Employees need to start getting prepared for year-round performance reviews as increasing numbers of companies continue move to this new process from one-time year-end appraisals, according to an article in Kilpinger’s Personal Finance. The article points out that with on-going check-ins, workers can expect feedback more often and more chances to toot their own horn.

According to human resource experts, when performance management is done correctly and throughout the year, employees show high levels of engagement and increased productivity. In the following Q&A from the Kiplinger’s article, Rose Mueller-Hanson, a performance management expert at global company CEB, based in Arlington, Va., offers insights and perspective on the topic: 

  1. Many people wonder what’s happened to their annual job reviews. What’s going on?

Companies in all industries are moving to monthly, or even weekly, check-ins instead of formal once-a-year reviews. About 80% of organizations have either made or are in the process of making such changes, or will do so in the next couple of years. These streamlined conversations take less time and eliminate a lot of formal documentation. 

  1. What can employees do to get the most valuable feedback?

The new process puts more of an onus on employees, who are encouraged to take more initiative to talk to their managers about how things are going. Instead of asking open-ended questions such as “How am I doing?” ask, “What could I have done better on that presentation? The conversation should give you a sense of what success looks like, where you stand and how you can improve.

  1. How can workers get a raise?

A lot of the traditional advice holds true. Most employers still have a pay-for-performance philosophy, and managers may have more discretion over merit increases or rewards. But employees need to make sure they understand what is expected of them, how success is measured and how compensation decisions are made.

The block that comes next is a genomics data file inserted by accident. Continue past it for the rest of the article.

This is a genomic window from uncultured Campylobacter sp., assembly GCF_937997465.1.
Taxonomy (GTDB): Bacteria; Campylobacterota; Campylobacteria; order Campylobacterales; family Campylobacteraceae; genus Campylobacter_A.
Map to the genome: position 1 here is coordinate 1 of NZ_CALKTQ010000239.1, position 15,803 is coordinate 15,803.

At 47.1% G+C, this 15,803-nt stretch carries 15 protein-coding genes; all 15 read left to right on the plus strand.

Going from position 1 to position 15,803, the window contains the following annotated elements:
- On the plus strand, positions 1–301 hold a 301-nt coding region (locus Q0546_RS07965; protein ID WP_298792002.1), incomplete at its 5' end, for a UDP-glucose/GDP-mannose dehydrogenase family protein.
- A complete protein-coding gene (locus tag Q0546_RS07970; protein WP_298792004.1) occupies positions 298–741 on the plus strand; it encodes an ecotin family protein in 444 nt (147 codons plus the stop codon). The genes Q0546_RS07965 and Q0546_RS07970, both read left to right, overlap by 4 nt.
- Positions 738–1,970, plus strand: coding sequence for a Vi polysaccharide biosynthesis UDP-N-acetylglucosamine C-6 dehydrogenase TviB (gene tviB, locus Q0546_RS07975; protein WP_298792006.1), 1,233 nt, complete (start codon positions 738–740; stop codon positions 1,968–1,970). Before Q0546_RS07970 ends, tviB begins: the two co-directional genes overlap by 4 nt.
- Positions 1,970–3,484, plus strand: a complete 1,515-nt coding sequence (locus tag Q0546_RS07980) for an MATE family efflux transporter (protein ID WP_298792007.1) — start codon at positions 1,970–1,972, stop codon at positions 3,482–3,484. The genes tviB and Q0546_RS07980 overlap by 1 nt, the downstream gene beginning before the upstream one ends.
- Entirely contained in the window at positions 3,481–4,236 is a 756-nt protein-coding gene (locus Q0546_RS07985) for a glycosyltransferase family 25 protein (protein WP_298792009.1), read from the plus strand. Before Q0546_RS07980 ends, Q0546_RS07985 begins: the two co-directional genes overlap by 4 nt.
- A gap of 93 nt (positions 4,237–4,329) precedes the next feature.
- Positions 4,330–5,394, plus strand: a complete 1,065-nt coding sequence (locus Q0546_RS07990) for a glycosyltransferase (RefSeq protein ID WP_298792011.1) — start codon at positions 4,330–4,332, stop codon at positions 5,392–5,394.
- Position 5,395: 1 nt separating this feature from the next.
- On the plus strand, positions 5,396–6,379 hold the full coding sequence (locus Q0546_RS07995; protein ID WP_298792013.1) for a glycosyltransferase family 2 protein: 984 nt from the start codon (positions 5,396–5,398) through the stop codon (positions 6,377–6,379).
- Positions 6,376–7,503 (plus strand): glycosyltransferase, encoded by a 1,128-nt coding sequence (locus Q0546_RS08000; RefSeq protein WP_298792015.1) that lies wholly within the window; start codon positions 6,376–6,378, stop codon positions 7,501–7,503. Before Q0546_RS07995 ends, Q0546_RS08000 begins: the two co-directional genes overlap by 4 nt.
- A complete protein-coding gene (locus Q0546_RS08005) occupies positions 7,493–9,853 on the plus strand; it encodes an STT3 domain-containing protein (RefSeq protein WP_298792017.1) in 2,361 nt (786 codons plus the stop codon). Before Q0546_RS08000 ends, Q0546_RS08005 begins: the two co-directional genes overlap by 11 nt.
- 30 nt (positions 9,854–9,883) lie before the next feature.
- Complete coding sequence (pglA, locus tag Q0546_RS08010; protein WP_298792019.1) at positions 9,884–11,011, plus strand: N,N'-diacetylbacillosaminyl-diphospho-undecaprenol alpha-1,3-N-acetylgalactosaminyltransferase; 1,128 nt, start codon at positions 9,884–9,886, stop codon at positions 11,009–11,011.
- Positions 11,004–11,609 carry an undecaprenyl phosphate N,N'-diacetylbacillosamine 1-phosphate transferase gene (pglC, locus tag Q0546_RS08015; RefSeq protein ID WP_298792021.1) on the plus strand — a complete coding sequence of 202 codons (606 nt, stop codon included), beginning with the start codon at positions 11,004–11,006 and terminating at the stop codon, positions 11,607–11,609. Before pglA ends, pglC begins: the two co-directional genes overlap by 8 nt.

Get to know when raises are generally given at your company. Organizations that give raises on regular cycles may make those decisions months in advance, so start laying the groundwork early. Make sure that you’ve gotten clear feedback, and use these conversations to describe the value that you bring. Know what your skill set is worth in your market, and understand what’s going on at your company. It’s a lot easier to ask for a raise when the company is having a good year financially than when it is struggling. 

  1. How else can workers use these reviews to their benefit?

Use the conversations to gain a better sense of how you’re doing on an ongoing basis. With more real-time feedback and coaching, you can constantly be looking for opportunities to exceed expectations or to correct course. There’s also a focus on providing more career guidance. The purpose of managing an employee’s performance this way isn’t just to look back—it’s also to look at what’s next.

Here are some additional tips from on how to make the most of your year-round reviews:

  1. Be “engaged” in the review process; get a clear explanation of goals and objectives.
  2. View goals as a project plan; track progress and update as appropriate.
  3. Document your accomplishments for your performance review.
  4. Share positive feedback that you’ve received from clients and colleagues.
  5. Show an interest in additional training.
  6. Demonstrate a positive attitude during the reviews and in your daily work at the office.
  7. Listen carefully and objectively and make positive use of performance review feedback.